TCAPS Extends Middle/High School Virtual Instruction One More Week; Sports OK In-Person
By Beth Milligan | April 10, 2021
Traverse City Area Public Schools (TCAPS) board members voted Saturday to continue virtual education for one more week for middle and high school students in the district. Sports and other extracurriculars will be allowed to continue in person, however, with board members saying mandatory testing for athletes and outdoor practices made those activities relatively safe.
TCAPS board members agreed at a special meeting Saturday to take a wait-and-see approach by extending virtual education for one more week for middle and high school students, rather than implementing the full two-week pause for high schools recommended Friday by Governor Gretchen Whitmer. Several board members expressed concern about high case numbers in the region, but also acknowledged the potential learning loss and mental and emotional toll on students related to being moved to virtual instruction for two more weeks. Taking one additional week to gauge case and testing data seemed like a reasonable compromise, board members agreed, to allow TCAPS to make a determination about safely bringing students back for face-to-face classes.
TCAPS Superintendent Dr. John VanWagoner reminded board members that just prior to spring break, over 1,000 students were quarantining in the TCAPS district - roughly 10 percent of the student population. VanWagoner said that data from the Grand Traverse County Health Department (GTCHD) showed that as of this week, there are 36 positive COVID-19 cases at the secondary level in the TCAPS district. That includes 9 cases at Central High School, 18 cases at West Senior High School, 1 case at Traverse High School, 3 cases at East Middle School, and 5 cases at West Middle School. VanWagoner noted he asked GTCHD if any students in Grand Traverse County are currently hospitalized with COVID-19 and was told there are currently no patients in that category.
Board members reached unanimous consensus early in the meeting that student athletics and other extracurriculars - like fine arts and robotics - should be allowed to continue in-person. Student athletes are subject to mandatory COVID-19 testing, and VanWagoner noted that practices not only for sports but for extracurriculars like band are taking place outdoors whenever possible. "I don't think there's a risk anymore with athletics...that's a subpopulation that's probably going to continue to be safe," said TCAPS Board Secretary Josey Ballenger. The Northwest Education Services’ (formerly Traverse Bay Area Intermediate School District’s) Career Tech Center (CTC) will continue with face-to-face instruction and shuttle buses from the high schools, or else BATA passes will be available to students attending CTC programs. TCAPS board members said that they strongly wanted to see all middle and high school students return to face-to-face learning on April 19, and would pursue that direction barring major changes in case or testing data at the end of this week.
As part of his update Saturday, VanWagoner told board members that an estimated 80 percent of TCAPS staff have now received the COVID-19 vaccine. He said that TCAPS is also working with GTCHD to hold vaccination clinics on-site at Central High School and West High School in early May. The Pfizer vaccine has been approved for ages 16 and older and would be the vaccine offered at the clinics. VanWagoner emphasized that vaccinations would not be required, but optional to any students and staff who wanted them. Traverse High School students would be eligible to get the vaccine at the Central High School clinic.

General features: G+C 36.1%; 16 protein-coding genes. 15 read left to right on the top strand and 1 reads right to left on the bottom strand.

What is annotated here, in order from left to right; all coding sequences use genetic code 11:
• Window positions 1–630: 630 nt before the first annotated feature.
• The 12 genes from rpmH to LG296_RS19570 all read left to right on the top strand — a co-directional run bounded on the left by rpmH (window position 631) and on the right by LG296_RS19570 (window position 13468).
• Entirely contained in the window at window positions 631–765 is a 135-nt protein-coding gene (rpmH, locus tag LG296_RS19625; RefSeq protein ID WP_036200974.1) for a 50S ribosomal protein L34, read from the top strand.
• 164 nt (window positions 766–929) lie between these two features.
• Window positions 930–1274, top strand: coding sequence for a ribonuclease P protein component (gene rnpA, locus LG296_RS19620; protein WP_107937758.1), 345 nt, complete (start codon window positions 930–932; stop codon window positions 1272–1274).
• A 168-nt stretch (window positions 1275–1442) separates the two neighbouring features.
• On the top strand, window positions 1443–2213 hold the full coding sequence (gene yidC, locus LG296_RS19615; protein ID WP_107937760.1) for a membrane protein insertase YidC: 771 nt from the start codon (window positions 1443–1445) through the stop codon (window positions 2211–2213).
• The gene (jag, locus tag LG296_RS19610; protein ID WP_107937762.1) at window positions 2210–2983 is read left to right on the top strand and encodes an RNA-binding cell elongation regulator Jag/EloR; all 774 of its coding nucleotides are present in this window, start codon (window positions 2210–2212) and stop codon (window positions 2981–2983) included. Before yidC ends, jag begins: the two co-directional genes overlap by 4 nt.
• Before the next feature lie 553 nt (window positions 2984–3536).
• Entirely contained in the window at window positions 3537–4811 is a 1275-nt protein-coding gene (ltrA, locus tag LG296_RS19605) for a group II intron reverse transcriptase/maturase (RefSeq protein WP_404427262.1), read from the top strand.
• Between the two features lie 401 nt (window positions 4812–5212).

Following confusion earlier in the week over whether it was local superintendents or GTCHD who made the initial call about moving to virtual instruction, the Health Department emphasized in a press release Friday that it was leaving the final decision for school closures up to individual school districts. "Rather than continuing with a county-wide pause to in-person education, the Health Department will support individual school systems to make decisions regarding whether in-person versus remote education is best and safest for their students and community based on our recent school data and their COVID-19 response plans," GTCHD said in the release. "Northern Michigan schools have successfully and safely maintained important opportunities for students to learn in person throughout this school year for the majority of the school year. Enhanced mitigation measures were also recommended to prevent outbreaks and a large number of quarantines." GTCHD estimated that the four-day pause in face-to-face learning this week helped avoid a mandatory 14-day quarantine of over 500 students based on local positive cases.
Other school districts made the decision to return to face-to-face learning Monday, including Grand Traverse Area Catholic Schools (GTACS). "Short of a government shutdown, I intend to keep schools open when we have individual school information about COVID-19 that allows us to serve our children safely," GTACS Superintendent Michael Buell said in a letter to parents Thursday. "If our individual school COVID-19 data trends towards an unsafe level, we will decide to use remote learning. At this time, our Pre-K through Grade 5 data shows nearly no students with the virus, and we know that high school students have consistently contracted the virus in social settings and not in the school setting. Given these facts, and assuming there are no significant changes between now and tomorrow, we will resume in- person learning for all grade levels next Monday, April 12, regardless of what other schools in the area decide for their population."Comment